By: Christopher Price
December 06, 2004

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From week to week, the NFL is a roller coaster. That's why you never take anything for granted, even when you're playing a team as bad as the Browns. Patriots Head Coach Bill Belichick warned the media this week -- as he has done the previous five weeks -- that in the NFL, anything can happen. Even against Cleveland.

Of course, anything could have happened yesterday. Interim Head Coach Terry Robiskie could have turned into Paul Brown, rookie quarterback Luke McCown could've morphed into Otto Graham and the ghosts of great Cleveland teams from the past could have returned and helped lead the Browns to an upset of New England. As Belichick said, anything could have happened.

Just not yesterday.

Belichick was run out of Cleveland nine years ago by a fan base that blamed him for everything from the pollution on Lake Erie to the Indians' pitching woes. As a result, he would never admit it, but he takes pleasure in giving a semiannual beatdown to the City by the Lake. (Given the opportunity, Belichick would likely cancel "The Drew Carey Show,"¯ eliminate Chief Wahoo and move the Rock and Roll Hall of Fame to Nantucket.) That's why, in a game that screamed "TRAP"¯ in giant orange and black letters, no one should be that surprised New England blasted the Browns, 42-15, yesterday in a game that wasn't as close as the score.

Where to start with this one? How about the defense coming up with three sacks and a pair of interceptions? Bethel Johnson returning the opening kickoff 93 yards for a touchdown? Or maybe a running game that rolled over the Browns for 225 yards? In each and every area, the Patriots dominated the Browns.

"There's a reason why they're the Super Bowl champions,"¯ McCown told reporters afterward.

While it was an eye-opener to Cleveland football fans, yesterday's game was simply the latest chapter in a story we've all read before. Most times, the story usually opens with Belichick saying New England's upcoming opponent is a combination of the 1972 Dolphins, the 1985 Bears and the 2000 Ravens. Their offense is explosive, their defense is full of Pro Bowlers and their special teams unit is the most special collection of individuals in the league. People wonder if this is the week the Patriots are finally upset by an inferior opponent.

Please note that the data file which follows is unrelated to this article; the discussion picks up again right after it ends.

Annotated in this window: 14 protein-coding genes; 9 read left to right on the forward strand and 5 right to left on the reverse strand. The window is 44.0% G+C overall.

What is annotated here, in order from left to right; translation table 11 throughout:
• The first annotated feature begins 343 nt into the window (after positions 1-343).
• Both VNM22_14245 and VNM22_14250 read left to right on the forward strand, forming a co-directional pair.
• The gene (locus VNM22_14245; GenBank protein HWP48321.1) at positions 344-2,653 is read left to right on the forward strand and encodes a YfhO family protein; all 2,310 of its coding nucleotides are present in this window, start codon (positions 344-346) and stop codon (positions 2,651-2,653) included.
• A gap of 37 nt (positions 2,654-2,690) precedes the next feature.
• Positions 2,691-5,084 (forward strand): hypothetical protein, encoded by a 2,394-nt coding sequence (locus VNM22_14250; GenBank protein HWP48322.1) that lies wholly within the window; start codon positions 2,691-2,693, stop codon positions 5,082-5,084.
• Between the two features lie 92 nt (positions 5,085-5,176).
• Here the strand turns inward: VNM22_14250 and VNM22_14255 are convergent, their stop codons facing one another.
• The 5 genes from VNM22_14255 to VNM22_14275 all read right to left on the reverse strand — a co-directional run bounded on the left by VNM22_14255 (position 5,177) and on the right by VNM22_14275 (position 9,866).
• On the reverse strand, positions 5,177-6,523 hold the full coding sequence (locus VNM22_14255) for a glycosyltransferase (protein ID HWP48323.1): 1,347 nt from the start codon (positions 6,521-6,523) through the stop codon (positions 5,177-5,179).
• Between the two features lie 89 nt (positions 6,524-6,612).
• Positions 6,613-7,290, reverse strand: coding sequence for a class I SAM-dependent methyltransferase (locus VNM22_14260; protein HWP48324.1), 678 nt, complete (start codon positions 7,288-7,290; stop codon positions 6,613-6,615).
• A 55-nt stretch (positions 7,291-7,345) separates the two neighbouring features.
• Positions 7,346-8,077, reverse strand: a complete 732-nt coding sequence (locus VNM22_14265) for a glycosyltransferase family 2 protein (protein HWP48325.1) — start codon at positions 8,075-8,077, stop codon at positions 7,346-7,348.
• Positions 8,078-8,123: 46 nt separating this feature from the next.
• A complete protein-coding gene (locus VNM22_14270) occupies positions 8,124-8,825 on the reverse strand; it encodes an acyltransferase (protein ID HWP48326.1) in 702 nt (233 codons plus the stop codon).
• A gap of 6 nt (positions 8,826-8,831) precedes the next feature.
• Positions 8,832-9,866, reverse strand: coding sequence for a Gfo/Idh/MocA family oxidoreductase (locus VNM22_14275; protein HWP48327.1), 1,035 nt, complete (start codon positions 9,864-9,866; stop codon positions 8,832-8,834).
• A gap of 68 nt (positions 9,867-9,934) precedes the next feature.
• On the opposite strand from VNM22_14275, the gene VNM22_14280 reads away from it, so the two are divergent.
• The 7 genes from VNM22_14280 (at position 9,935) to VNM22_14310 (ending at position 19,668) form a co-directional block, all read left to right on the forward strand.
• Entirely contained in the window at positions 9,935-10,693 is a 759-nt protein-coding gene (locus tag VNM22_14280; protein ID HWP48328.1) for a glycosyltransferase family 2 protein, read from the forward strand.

But for the 11th time in 12 games this year -- and for the 26th time in the last 27 regular-season games -- the story ends the same way, with New England imposing its will on the opposition.

Next week, the Patriots roller coaster includes another potential dip when New England welcomes Cincinnati to Foxboro. Belichick will tell us anything could happen -- especially against the Bengals, a team that has an explosive offense, a defense full of Pro Bowlers and the most special special teams unit in the league. Anything could happen.

But as we've discovered over the last five weeks, we know that's not necessarily the case. Especially when this year's Patriots are involved.

Christopher Price covers the Patriots for Boston Metro and BostonPressBox.com. He can be reached at capeleaguer@hotmail.com.


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